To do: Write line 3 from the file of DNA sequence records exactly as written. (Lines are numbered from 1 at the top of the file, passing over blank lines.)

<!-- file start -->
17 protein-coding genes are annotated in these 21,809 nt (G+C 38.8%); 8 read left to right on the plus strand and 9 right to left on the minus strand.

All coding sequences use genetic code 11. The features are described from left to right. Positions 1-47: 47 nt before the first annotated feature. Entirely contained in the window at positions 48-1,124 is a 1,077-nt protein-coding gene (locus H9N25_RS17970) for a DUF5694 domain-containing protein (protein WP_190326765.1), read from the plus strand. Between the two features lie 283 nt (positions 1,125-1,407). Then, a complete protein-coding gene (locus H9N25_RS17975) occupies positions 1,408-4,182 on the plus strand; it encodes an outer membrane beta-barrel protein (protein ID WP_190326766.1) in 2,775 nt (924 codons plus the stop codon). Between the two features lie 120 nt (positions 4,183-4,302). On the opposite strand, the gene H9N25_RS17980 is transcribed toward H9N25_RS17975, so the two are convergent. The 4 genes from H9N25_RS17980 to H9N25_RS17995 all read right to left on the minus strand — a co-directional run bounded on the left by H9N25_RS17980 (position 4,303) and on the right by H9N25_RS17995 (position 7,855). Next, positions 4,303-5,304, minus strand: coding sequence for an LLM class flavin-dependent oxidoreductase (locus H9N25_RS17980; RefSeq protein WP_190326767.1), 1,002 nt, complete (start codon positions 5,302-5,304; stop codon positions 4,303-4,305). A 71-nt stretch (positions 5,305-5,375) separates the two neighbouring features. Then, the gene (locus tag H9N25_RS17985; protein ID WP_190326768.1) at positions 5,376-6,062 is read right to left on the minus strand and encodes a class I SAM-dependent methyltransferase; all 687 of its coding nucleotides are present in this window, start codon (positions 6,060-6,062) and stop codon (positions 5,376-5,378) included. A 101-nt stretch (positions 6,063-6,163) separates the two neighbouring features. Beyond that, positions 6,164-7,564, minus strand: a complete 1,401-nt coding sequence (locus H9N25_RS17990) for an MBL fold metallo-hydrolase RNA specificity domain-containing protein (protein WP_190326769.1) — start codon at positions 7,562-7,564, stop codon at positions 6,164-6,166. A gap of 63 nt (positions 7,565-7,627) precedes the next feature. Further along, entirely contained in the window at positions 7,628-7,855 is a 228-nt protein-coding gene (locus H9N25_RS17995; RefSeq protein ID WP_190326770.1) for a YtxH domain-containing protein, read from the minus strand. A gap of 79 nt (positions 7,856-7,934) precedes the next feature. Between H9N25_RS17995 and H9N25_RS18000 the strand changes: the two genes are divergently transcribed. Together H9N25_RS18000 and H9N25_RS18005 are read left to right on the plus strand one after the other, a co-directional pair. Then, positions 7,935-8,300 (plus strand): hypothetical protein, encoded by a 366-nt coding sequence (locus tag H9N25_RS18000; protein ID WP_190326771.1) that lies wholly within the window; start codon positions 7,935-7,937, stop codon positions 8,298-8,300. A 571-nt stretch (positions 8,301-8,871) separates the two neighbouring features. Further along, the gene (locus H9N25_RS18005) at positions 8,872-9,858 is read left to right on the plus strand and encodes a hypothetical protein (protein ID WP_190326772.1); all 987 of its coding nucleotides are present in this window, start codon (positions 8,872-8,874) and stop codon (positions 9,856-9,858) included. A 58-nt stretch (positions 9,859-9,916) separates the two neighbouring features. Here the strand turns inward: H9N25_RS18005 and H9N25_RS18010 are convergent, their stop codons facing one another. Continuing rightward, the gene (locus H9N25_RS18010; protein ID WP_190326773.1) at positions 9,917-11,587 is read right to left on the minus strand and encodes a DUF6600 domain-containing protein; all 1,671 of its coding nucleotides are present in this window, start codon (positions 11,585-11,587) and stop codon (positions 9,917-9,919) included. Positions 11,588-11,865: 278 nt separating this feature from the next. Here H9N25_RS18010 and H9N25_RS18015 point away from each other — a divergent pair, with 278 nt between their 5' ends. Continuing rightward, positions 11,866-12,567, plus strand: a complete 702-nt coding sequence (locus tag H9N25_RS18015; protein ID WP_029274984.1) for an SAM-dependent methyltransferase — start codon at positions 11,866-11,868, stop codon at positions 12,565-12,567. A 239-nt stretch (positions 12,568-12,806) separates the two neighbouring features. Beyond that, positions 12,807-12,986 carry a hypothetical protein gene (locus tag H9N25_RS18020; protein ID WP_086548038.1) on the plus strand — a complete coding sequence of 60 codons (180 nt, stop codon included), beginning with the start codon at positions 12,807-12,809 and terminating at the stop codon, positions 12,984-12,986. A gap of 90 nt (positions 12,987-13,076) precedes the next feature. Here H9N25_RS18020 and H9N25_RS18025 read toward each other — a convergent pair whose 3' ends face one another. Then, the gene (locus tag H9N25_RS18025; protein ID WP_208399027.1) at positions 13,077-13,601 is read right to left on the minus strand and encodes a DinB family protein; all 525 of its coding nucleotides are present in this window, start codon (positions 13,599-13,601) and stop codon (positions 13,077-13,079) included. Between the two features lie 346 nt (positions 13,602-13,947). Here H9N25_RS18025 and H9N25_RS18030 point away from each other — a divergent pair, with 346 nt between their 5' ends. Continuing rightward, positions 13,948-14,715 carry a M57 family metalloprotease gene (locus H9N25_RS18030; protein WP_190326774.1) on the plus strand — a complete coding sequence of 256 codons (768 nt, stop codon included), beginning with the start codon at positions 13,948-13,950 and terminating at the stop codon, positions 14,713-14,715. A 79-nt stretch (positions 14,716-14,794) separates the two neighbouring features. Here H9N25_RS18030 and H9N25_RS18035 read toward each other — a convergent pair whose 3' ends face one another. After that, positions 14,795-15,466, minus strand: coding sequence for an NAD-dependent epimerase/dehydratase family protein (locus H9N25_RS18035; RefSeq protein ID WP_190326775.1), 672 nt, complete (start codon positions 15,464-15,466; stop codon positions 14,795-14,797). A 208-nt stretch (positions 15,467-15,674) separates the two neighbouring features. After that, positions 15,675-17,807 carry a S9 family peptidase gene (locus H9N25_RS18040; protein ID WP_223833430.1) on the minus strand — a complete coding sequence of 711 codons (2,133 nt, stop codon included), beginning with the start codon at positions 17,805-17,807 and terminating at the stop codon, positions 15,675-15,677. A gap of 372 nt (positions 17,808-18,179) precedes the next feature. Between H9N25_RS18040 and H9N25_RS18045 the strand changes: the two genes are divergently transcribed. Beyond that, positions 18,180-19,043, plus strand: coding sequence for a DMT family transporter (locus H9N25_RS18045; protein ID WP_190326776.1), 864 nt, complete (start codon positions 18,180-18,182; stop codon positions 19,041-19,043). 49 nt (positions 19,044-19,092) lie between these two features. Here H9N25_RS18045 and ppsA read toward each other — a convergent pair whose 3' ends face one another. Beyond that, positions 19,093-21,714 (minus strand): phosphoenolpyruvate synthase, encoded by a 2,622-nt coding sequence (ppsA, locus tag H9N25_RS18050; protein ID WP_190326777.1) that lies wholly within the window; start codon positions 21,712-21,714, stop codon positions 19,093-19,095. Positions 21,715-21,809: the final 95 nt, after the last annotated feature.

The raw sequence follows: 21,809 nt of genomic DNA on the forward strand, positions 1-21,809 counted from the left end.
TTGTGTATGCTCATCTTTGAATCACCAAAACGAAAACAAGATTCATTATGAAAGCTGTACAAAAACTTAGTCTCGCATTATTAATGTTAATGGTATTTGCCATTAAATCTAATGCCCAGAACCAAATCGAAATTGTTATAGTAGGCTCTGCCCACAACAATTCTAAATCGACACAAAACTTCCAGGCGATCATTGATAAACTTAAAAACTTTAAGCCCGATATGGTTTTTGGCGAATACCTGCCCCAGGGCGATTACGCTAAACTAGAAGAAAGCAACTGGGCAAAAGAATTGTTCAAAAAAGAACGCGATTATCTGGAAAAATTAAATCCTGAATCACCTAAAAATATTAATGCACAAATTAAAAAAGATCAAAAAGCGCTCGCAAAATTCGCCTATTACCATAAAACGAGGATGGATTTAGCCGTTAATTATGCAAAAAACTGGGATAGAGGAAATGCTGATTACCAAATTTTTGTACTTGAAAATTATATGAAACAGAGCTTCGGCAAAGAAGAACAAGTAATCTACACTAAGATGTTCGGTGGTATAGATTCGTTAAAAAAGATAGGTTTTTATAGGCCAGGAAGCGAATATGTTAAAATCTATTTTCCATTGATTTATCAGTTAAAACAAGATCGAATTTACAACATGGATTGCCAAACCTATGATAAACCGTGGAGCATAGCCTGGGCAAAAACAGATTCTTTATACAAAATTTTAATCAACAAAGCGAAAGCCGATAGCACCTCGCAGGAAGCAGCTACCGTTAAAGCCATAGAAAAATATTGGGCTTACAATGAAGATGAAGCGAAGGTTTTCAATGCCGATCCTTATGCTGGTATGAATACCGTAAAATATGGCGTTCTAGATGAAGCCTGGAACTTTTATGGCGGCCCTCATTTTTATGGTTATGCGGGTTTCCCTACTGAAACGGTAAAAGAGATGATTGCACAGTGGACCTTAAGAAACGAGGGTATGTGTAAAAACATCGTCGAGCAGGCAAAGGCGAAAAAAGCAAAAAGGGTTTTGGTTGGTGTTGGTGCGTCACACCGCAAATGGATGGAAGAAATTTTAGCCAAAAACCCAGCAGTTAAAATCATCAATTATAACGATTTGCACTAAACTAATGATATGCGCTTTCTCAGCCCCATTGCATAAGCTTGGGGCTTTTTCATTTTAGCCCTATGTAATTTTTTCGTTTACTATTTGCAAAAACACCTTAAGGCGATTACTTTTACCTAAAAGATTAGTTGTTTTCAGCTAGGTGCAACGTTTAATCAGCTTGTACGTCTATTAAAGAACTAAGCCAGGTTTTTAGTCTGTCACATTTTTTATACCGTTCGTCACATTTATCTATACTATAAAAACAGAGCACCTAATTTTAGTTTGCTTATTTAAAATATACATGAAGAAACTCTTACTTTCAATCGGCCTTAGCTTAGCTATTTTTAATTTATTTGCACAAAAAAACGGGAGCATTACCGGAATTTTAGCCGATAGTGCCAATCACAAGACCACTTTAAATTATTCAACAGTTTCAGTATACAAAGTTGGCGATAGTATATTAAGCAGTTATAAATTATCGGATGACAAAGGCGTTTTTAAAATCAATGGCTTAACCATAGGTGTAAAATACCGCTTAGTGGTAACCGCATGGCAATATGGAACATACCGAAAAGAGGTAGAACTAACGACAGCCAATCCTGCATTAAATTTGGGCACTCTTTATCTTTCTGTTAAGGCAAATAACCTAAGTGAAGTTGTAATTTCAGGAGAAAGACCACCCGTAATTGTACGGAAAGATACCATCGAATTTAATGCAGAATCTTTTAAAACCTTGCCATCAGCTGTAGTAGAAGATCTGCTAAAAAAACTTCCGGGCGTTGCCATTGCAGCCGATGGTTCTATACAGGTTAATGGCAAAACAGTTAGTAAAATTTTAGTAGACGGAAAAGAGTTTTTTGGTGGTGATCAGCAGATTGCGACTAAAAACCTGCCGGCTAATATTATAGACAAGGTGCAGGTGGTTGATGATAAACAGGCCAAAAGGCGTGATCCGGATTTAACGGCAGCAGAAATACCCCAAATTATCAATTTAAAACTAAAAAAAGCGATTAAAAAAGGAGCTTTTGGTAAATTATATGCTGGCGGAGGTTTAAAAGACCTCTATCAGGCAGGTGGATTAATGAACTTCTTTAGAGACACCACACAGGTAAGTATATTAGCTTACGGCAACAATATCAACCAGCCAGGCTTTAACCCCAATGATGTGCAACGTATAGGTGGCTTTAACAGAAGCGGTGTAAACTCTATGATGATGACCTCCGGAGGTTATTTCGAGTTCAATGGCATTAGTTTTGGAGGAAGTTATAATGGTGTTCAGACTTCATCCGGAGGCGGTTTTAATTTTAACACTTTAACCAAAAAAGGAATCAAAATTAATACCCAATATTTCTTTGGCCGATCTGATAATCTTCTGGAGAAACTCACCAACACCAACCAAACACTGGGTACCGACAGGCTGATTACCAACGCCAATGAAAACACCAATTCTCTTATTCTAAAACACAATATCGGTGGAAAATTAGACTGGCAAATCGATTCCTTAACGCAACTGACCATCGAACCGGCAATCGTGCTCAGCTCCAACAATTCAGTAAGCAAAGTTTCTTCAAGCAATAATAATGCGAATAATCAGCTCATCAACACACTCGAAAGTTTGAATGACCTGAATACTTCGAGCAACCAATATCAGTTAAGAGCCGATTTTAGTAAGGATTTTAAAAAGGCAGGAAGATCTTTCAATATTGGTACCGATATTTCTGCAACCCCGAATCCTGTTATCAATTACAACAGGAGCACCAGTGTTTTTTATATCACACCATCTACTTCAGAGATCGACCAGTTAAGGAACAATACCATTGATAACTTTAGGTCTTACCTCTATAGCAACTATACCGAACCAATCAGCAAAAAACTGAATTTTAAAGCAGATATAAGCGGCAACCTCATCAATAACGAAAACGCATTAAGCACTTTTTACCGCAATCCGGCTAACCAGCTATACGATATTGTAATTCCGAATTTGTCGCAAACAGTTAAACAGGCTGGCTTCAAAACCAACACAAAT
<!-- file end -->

The raw sequence follows: 21,809 nt of genomic DNA on the forward strand, positions 1-21,809 counted from the left end.